4. Healthcare: Other than food and shelter, there is nothing more important than having access to quality healthcare. Hence the need for good health insurance. In this country, we are at a critical juncture in the healthcare debate and I want to make sure my story is told loud and often. So share I will! I will continue meeting with political leaders, writing, and speaking about my story.

I feel like now that I've shared this with you, I am on a mission. Firmly. Moving forward. 

Monday, January 27, 2014

Silence is golden


Better to be silent and thought a fool than to speak and remove all doubt.

The topic of abusive relationships is heavily on my mind these days. I received many messages from my Divorced Moms column last week on why women stay in abusive relationships. It makes me so sad.

A few days ago, one of my frequent readers, Z, asked if I would speak with her brother. He is going through a horrible divorce. So we spent about an hour chatting this weekend. His stories are breathtaking. Of course, there are two sides to every story, I get that. But if his are to be believed, wow.

And, really, the only way to handle an abuser (besides calling the police, moving, and getting the hell out) is to keep your mouth shut. Hence today's topic: silence.

The awesome, amazing power of silence. If only I had mastered that during my marriage. Nothing shows contempt as loudly as complete and total silence.

During my marriage, I more often than not, kept my mouth shut. In the midst of horrific screaming fits, I would tell myself, "He's drunk. Or he wants to get drunk. Arguing with a drunk is pointless. Keep your mouth shut." And I'd remain silent for a few days. I'd leave the room and go to another part of the house, usually while Rob the Great (Alcoholic) would follow me from room to room, screaming again and again until he got tired of it enough and went to bed.

But when I decided to fight back, it was ugly. And when I did, I came out swinging (verbally) with all the power I could. And because I can have a very sassy tongue, I would say things aimed to wound back and they were just as mean as anything Rob could come up with. If was my (futile) effort to try and take a little bit of my sanity and power back. To defend myself.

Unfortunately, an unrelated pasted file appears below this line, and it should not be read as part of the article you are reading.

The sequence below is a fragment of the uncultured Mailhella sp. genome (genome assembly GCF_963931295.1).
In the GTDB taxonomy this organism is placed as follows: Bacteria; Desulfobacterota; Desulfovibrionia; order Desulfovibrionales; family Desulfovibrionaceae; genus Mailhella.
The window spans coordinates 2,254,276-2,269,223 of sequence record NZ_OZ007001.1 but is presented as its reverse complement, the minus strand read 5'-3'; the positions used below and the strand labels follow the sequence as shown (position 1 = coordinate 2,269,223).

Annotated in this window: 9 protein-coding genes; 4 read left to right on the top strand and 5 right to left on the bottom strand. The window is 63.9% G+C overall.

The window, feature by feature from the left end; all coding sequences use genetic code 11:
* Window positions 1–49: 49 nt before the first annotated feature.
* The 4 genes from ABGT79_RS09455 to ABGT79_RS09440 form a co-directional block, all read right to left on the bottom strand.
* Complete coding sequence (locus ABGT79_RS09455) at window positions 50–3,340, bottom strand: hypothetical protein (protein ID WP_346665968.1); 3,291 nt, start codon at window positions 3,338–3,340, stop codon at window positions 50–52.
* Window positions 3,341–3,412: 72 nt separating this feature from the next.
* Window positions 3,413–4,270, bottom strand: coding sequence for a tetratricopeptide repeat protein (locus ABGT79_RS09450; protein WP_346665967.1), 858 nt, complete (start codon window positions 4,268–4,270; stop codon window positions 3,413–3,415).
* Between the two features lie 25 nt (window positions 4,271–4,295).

That is where I failed miserably. I wish I would never have "gone there" verbally. Because nothing-- and I mean nothing at all -- argued my point more forcefully than an unwillingness to engage. Silence. Showing complete and total contempt.

And, when asked for my advice, I tell others who are in abusive relationships: Go silent. If your current mate is screaming at you, keep your mouth shut. Instead of screaming back or devising ways to try and defend yourself, spend the time on your exit strategy. If you're still being harassed by your ex, don't respond. Let your attorney handle it. Because that's when you loose your dignity, sanity, and emotional health. Sleep and healthy eating patterns go right out the window.

There is no winning in a war with your abuser. Words nor fists will accomplish anything at all.

A good friend of mine is still at "war" with her ex. He won't leave her alone and his wife is even in on the action. Last time they were in court, the wife showed up with a gaggle of friends and laughed throughout the entire proceeding. I gave her the only advice I could after she received some more threatening texts from him: "Don't respond. Forward it to your attorney and go get a massage."

I took my own advice about six months ago. Rob's attorney contacted my attorney to ask if Rob could start contacting me directly with things having to do with our vacation property. His attorney said it would be easier if we could just communicate directly on that one issue rather than going through legal counsel. My response was, "Is he serious? The answer is not only no, but HELL NO." And then I went and got a massage. It felt so peaceful. Taking sanity back and going silent works!

Silence is golden, especially in an abusive relationship.

Saturday, January 25, 2014

Divorced Moms column is out! (And a very touching email about abuse): 9 Reasons Women Stay In Abusive Relationships

My latest Divorced Moms column is out! But before I get to that, I'd like to share a comment I just received today and my response back to her. Count this as one more reason I blog, and I blog very descriptively. Coming out of the shadows and living in truth, honesty, and in full openness is liberating. I spent far too long living a lie and covering up. And, truthfully, helping others is one of the reasons I get out of bed in the morning.

k - January 25, 2014   Delete                            
This could not be more timely! As I sit here after being thrown out of a car in 5 degree weather to walk 2 miles home last night.  Again.  He would not leave my home.  Took my cell. I got help next door and called the police for the first time.  He was taken to the station in a patrol car.  Last time this happened, the contrite, sappy nice messages started just like clockwork.  I bought into it.  And hear I am again 30 days later.  ENOUGH! I live in an upper middle class area, too vulvernable for this bs.  Divorced less then a year after a 30 year marriage.  Again, ENOUGH.  Glad I got neighbors and police involved.  

Lizzy Smith - January 25, 2014 Publish  Delete